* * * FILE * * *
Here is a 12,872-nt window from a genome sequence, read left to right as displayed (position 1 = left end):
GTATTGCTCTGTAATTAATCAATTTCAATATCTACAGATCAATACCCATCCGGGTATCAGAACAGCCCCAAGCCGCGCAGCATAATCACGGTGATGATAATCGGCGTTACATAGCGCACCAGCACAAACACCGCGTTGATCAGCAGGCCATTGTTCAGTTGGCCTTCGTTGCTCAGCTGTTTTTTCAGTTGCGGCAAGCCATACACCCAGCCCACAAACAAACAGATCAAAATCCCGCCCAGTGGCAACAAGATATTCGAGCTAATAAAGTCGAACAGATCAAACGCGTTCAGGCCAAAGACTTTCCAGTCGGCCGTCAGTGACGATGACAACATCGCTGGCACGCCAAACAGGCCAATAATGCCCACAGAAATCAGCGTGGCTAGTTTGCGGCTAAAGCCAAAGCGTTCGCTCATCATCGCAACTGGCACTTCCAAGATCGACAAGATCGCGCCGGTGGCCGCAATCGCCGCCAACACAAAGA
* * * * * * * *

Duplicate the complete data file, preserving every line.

Here is a 12,872-nt window from a genome sequence, read left to right as displayed (position 1 = left end):
GTATTGCTCTGTAATTAATCAATTTCAATATCTACAGATCAATACCCATCCGGGTATCAGAACAGCCCCAAGCCGCGCAGCATAATCACGGTGATGATAATCGGCGTTACATAGCGCACCAGCACAAACACCGCGTTGATCAGCAGGCCATTGTTCAGTTGGCCTTCGTTGCTCAGCTGTTTTTTCAGTTGCGGCAAGCCATACACCCAGCCCACAAACAAACAGATCAAAATCCCGCCCAGTGGCAACAAGATATTCGAGCTAATAAAGTCGAACAGATCAAACGCGTTCAGGCCAAAGACTTTCCAGTCGGCCGTCAGTGACGATGACAACATCGCTGGCACGCCAAACAGGCCAATAATGCCCACAGAAATCAGCGTGGCTAGTTTGCGGCTAAAGCCAAAGCGTTCGCTCATCATCGCAACTGGCACTTCCAAGATCGACAAGATCGCGCCGGTGGCCGCAATCGCCGCCAACACAAAGA